thumbnailFigure 2. Dog showing severe clinical signs of leishmaniosis. A dog from southern Italy positive for Leishmania infantum both at the parasitological and serological tests presenting poor general conditions.

Dirofilariosis and leishmaniosis: two diseases for two "Italys"

For its geographical position (between 47°–36° north) and elongated shape, Italy may be represented as two countries. In particular, the Italian peninsula presents a large variety of habitats and environments, from the northern Alps through the Apennine Mountains to southern Italian and island regions. Accordingly, most of the inland northern areas have a continental humid climate whereas the coastal areas of the Liguria region and most of the peninsula, a Mediterranean temperate climate. The coastal regions have mild winters and warm and generally dry summers, although lowland valleys can be hot in summer.

The geographical distribution of dirofilariosis and leishmaniosis in northern and southern Italy respectively, although anecdotal, has reflected for a long time the different habitats and distribution of arthropod vectors. While the Culicidae vectors of D. immitis are mainly diffused and they develop during the summer months in humid climate areas of northern Italy [30], the coastal areas of the Liguria and the Mediterranean temperate regions of central and southern Italy are optimal to the development of different species of sandflies [31].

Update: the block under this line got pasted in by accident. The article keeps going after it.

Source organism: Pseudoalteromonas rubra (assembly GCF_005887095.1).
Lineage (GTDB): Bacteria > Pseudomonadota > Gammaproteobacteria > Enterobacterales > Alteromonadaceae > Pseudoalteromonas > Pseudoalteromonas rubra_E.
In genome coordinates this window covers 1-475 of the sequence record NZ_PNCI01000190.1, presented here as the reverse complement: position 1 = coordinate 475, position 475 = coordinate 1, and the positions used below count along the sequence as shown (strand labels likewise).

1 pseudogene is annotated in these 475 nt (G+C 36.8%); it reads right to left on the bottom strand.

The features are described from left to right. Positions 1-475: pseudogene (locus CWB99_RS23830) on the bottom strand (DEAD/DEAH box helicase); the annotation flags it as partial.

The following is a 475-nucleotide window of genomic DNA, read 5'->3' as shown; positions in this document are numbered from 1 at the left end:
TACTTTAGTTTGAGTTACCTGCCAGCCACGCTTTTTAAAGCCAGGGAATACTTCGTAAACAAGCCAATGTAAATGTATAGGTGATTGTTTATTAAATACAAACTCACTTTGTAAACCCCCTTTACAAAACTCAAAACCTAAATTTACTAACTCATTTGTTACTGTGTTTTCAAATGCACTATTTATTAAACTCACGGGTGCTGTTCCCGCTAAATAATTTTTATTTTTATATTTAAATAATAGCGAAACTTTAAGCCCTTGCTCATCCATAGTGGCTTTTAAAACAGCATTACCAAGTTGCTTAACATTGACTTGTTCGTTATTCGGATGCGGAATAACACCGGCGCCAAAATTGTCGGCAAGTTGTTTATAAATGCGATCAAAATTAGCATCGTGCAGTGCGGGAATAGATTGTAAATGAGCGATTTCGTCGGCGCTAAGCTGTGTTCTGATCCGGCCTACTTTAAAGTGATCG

In Italy, canine dirofilarioses are transmitted by a number of culicid species (Table 1), which are mainly active during the late spring and summer [32]. The role of different Culicidae spp. as vectors of Dirofilaria spp. has been investigated by using insect dissection and molecular methods (Table 1) and their vectorial competence has been ascertained or suspected on the basis of the finding of DNA in different anatomical parts of mosquitoes [33].

Table 1. Proven or suspected Culicidae vectors of Dirofilaria immitis and Dirofilaria repens in Italy (North -N; South -S; Sicily -Si; Sardinia -Sa) [4,33,50].

The most common filarial species parasitizing dogs in Italy are D. immitis and D. repens (less frequently A. reconditum, A. grassii and A. dracunculoides). Canine dirofilariosis caused by D. immitis is considered endemic in northern regions with prevalence rates ranging from 22 to 80% [16,34]. However, while D. repens was mainly widespread in southern regions, with the exception of Piedmont region in the north [34], the classical hyperendemic areas for D. immitis were along the Po River Valley [17]. The distribution and prevalence of dirofilariosis has been also studied in dogs from central and northern Italy, while epidemiological data on the occurrence of dirofilariosis by D. immitis in southern Italy are scant and limited to sporadic case reports. In the sole work ever conducted, out of 351 dogs parasitologically tested 63 (17.9%) were microfilariemic in the Campania region [35]. As far as identification is concerned, A. reconditum was the most prevalent species identified (16.5%) followed by D. repens (1.4%) and D. immitis (0.5%) [35].